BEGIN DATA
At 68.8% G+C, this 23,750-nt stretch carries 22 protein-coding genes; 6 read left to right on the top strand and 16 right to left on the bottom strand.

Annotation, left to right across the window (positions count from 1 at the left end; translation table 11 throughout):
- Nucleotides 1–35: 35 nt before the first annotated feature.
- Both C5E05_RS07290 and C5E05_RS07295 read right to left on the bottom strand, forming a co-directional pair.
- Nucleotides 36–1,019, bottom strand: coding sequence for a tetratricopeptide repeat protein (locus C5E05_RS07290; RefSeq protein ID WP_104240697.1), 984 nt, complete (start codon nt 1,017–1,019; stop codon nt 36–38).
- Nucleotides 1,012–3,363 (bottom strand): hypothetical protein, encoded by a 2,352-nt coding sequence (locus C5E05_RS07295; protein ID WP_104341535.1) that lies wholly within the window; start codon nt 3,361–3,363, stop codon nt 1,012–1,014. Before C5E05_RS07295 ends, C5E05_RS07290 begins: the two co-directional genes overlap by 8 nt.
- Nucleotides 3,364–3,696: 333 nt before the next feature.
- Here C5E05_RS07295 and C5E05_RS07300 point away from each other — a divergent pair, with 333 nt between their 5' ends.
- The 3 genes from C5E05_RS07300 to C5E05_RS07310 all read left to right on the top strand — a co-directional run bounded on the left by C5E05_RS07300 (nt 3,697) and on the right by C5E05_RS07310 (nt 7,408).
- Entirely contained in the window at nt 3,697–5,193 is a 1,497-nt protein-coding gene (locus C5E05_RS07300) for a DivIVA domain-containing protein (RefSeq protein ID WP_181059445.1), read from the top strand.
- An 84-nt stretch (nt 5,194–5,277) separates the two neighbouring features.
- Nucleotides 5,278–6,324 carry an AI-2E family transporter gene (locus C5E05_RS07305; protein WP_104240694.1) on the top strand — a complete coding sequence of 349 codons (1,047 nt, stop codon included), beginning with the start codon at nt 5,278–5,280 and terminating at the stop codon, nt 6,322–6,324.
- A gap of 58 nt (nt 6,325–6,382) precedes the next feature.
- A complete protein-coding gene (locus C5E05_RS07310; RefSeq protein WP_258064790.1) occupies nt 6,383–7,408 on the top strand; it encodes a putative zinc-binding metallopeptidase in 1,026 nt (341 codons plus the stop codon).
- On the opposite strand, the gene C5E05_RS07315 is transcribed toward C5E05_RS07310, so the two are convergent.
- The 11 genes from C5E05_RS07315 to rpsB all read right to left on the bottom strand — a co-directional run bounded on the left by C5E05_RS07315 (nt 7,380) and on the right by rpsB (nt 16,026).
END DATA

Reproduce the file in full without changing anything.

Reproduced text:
At 68.8% G+C, this 23,750-nt stretch carries 22 protein-coding genes; 6 read left to right on the top strand and 16 right to left on the bottom strand.

Annotation, left to right across the window (positions count from 1 at the left end; translation table 11 throughout):
- Nucleotides 1–35: 35 nt before the first annotated feature.
- Both C5E05_RS07290 and C5E05_RS07295 read right to left on the bottom strand, forming a co-directional pair.
- Nucleotides 36–1,019, bottom strand: coding sequence for a tetratricopeptide repeat protein (locus C5E05_RS07290; RefSeq protein ID WP_104240697.1), 984 nt, complete (start codon nt 1,017–1,019; stop codon nt 36–38).
- Nucleotides 1,012–3,363 (bottom strand): hypothetical protein, encoded by a 2,352-nt coding sequence (locus C5E05_RS07295; protein ID WP_104341535.1) that lies wholly within the window; start codon nt 3,361–3,363, stop codon nt 1,012–1,014. Before C5E05_RS07295 ends, C5E05_RS07290 begins: the two co-directional genes overlap by 8 nt.
- Nucleotides 3,364–3,696: 333 nt before the next feature.
- Here C5E05_RS07295 and C5E05_RS07300 point away from each other — a divergent pair, with 333 nt between their 5' ends.
- The 3 genes from C5E05_RS07300 to C5E05_RS07310 all read left to right on the top strand — a co-directional run bounded on the left by C5E05_RS07300 (nt 3,697) and on the right by C5E05_RS07310 (nt 7,408).
- Entirely contained in the window at nt 3,697–5,193 is a 1,497-nt protein-coding gene (locus C5E05_RS07300) for a DivIVA domain-containing protein (RefSeq protein ID WP_181059445.1), read from the top strand.
- An 84-nt stretch (nt 5,194–5,277) separates the two neighbouring features.
- Nucleotides 5,278–6,324 carry an AI-2E family transporter gene (locus C5E05_RS07305; protein WP_104240694.1) on the top strand — a complete coding sequence of 349 codons (1,047 nt, stop codon included), beginning with the start codon at nt 5,278–5,280 and terminating at the stop codon, nt 6,322–6,324.
- A gap of 58 nt (nt 6,325–6,382) precedes the next feature.
- A complete protein-coding gene (locus C5E05_RS07310; RefSeq protein WP_258064790.1) occupies nt 6,383–7,408 on the top strand; it encodes a putative zinc-binding metallopeptidase in 1,026 nt (341 codons plus the stop codon).
- On the opposite strand, the gene C5E05_RS07315 is transcribed toward C5E05_RS07310, so the two are convergent.
- The 11 genes from C5E05_RS07315 to rpsB all read right to left on the bottom strand — a co-directional run bounded on the left by C5E05_RS07315 (nt 7,380) and on the right by rpsB (nt 16,026).